Laboratory research in motor behavior has consistently demonstrated higher transfer when practice occurs under conditions of high contextual interference/variety (e.g., Lee & Magill, 1983; Shea & Morgan, 1979). In the present study, an attempt was made to determine whether contextual variety could be easily incorporated into a physical education class setting and whether it produced a significant influence on final skills-test performance. Four practice schedules differing in the amount of contextual variety were administered during a regular college physical education class. Beginning badminton students were matched for skill level and practiced the long and short serves according to their respective conditions at the beginning of each of six class periods. Students monitored each other’s practice sessions without significant alterations in normal class procedures. Conventional skills tests administered at the end of the semester revealed that the shortserve performance of the group receiving the highest level of contextual variety during practice was significantly superior to that of two of the other three conditions. The results are discussed in terms of possible theoretical significance for contextual-interference theory and practical relevance for physical education teachers.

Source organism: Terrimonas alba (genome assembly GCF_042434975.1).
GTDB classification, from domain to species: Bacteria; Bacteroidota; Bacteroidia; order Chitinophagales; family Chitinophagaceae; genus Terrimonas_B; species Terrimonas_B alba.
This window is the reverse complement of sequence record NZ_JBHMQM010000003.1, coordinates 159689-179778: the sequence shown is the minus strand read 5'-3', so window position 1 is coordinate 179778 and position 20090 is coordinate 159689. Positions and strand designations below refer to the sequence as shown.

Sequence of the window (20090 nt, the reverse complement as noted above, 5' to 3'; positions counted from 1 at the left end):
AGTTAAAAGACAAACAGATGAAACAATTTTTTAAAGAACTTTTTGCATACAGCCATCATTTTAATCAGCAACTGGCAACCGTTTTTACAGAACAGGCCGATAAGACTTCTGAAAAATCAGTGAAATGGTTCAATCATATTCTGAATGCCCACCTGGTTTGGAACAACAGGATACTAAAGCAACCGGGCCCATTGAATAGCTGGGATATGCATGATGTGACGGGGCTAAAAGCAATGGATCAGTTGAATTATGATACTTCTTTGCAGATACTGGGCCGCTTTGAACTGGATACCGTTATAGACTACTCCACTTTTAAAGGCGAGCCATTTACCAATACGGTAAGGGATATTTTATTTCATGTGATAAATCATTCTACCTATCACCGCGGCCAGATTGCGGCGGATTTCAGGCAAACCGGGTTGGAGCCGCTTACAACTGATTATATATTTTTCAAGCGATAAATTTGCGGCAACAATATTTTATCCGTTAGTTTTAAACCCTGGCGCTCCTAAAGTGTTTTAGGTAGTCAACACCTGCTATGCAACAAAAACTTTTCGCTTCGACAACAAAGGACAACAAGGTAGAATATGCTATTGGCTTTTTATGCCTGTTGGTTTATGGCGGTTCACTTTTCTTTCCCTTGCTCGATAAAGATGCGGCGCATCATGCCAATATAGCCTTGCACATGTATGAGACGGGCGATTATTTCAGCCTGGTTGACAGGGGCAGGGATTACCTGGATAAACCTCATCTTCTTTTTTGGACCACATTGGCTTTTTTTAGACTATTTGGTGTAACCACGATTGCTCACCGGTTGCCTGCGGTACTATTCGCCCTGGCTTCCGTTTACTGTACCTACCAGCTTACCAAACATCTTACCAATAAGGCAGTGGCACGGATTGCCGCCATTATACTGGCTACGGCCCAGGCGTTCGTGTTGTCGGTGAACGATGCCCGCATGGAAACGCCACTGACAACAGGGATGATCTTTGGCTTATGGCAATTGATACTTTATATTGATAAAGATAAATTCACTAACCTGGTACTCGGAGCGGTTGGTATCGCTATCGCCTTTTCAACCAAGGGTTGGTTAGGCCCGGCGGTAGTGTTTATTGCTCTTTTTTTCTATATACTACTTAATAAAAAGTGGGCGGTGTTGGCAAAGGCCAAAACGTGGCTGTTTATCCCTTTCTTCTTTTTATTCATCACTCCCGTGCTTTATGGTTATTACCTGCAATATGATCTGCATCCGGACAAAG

Craig A. Wrisberg is with the Department of Human Performance and Sport Studies, 344 HPER, The University of Tennessee, Knoxville, TN 37996-2700.